This book is well-written, has enough light-hearted and laugh out loud moments to make it an enjoyable read, and really stayed with me after I put it down. Bonus points for the shout-outs to Tupac (2Pac) Shakur.

c
conniedaugherty
Jul 27, 2017

I love this book. It has helped me see more clearly things I didn't even realize I haven't understood (because I haven't experienced them). The concepts in this book are not simplified but are understandable because we are dragged through them with the characters and plot. The writing, everything, feels pitch perfect about topics (inner city violence and gangs, police killing blacks, black lives matter, interracial relationships, how to live in this world, family) which are very challenging. This book is poignant, funny, tragic, scary, and sweet. I still have a lump in my heart and will think about this book and the characters for a long time. They are no longer just characters to me.

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Notices

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wombatcombat
Aug 27, 2017

Violence: Witness of murder

c
CYU_BJ
Aug 01, 2017

Violence: police shooting, vivid description of a friend's death

c
CYU_BJ
Aug 01, 2017

Coarse Language: extreme profanity, but not to the extent that teenagers can't handle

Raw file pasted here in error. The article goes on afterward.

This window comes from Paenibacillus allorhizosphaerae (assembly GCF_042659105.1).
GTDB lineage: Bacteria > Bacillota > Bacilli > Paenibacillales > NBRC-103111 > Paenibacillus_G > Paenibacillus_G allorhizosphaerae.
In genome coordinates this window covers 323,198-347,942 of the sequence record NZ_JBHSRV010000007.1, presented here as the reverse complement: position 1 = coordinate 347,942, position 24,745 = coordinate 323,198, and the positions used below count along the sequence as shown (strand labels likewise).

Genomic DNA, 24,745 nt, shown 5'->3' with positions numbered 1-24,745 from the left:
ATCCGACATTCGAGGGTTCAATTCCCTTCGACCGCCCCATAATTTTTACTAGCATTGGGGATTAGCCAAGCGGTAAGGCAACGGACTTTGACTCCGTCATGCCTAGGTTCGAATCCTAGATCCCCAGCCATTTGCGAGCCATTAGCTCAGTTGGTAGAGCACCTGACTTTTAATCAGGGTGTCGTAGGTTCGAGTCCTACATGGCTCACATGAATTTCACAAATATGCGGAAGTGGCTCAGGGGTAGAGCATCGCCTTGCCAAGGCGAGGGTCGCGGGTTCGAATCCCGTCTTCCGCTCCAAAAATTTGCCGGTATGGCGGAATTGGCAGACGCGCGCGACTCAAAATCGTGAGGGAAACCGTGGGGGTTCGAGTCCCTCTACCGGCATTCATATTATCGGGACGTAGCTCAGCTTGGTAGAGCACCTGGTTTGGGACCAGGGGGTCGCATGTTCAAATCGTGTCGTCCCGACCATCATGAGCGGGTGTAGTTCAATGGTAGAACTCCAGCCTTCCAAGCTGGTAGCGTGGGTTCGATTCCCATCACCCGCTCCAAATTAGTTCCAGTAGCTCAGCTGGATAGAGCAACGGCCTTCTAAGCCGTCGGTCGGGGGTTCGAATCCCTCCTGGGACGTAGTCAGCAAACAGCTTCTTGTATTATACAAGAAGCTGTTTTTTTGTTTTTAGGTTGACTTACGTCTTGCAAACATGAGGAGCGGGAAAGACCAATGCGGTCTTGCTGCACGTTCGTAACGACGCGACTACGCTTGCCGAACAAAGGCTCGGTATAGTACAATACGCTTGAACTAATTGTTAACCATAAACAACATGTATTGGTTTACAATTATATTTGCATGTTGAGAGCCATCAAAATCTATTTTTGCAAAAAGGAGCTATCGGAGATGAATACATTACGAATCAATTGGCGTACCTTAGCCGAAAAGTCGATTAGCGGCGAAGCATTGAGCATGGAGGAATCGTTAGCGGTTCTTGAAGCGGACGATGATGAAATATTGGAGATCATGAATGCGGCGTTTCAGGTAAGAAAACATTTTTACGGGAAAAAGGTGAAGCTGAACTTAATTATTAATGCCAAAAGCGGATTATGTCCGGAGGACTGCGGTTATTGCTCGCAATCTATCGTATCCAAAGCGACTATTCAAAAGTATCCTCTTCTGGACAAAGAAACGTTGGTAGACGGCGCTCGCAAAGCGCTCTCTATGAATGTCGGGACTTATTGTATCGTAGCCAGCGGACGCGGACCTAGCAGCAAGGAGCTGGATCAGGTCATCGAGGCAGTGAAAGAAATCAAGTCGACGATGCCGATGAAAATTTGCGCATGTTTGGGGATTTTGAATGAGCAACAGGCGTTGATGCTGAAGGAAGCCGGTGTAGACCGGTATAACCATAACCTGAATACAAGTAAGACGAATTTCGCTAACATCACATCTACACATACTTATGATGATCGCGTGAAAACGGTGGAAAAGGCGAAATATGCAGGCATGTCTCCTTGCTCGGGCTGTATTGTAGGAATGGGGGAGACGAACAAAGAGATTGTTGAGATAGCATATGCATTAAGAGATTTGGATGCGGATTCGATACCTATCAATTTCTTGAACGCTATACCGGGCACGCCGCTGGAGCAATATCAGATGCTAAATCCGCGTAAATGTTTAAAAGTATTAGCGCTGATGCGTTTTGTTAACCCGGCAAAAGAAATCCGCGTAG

s
shayshortt
Apr 18, 2017

Violence: Police brutality, domestic violence

Age Suitability

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wombatcombat
Aug 24, 2017

wombatcombat thinks this title is suitable for 13 years and over

blue_crab_407 Aug 20, 2017

blue_crab_407 thinks this title is suitable for 14 years and over

c
CYU_BJ
Aug 01, 2017

CYU_BJ thinks this title is suitable for 16 years and over

Summary

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s
shayshortt
Apr 18, 2017

Starr Carter is a girl with a foot in two worlds. By day, she attends Williamson, a suburban prep school where she is one of only two black students in her year. In the evening, she goes home to Garden Heights, the city’s poor, black neighbourhood, where she has lived all her life. She is one person at home and another person at school, because she can’t be too “bougie” in the neighbourhood, or too “ghetto” at school. But the wall she has carefully built between her two selves begins to crumble when she is the only witness to a police officer shooting and killing her childhood friend, Khalil. The killing gains national headlines as protestors take to the streets to protest the murder of yet another unarmed black boy. In the day’s following Khalil’s death, Starr faces a choice between remaining silent, and speaking up. But even if she can find her voice, will it be enough to get justice for Khalil?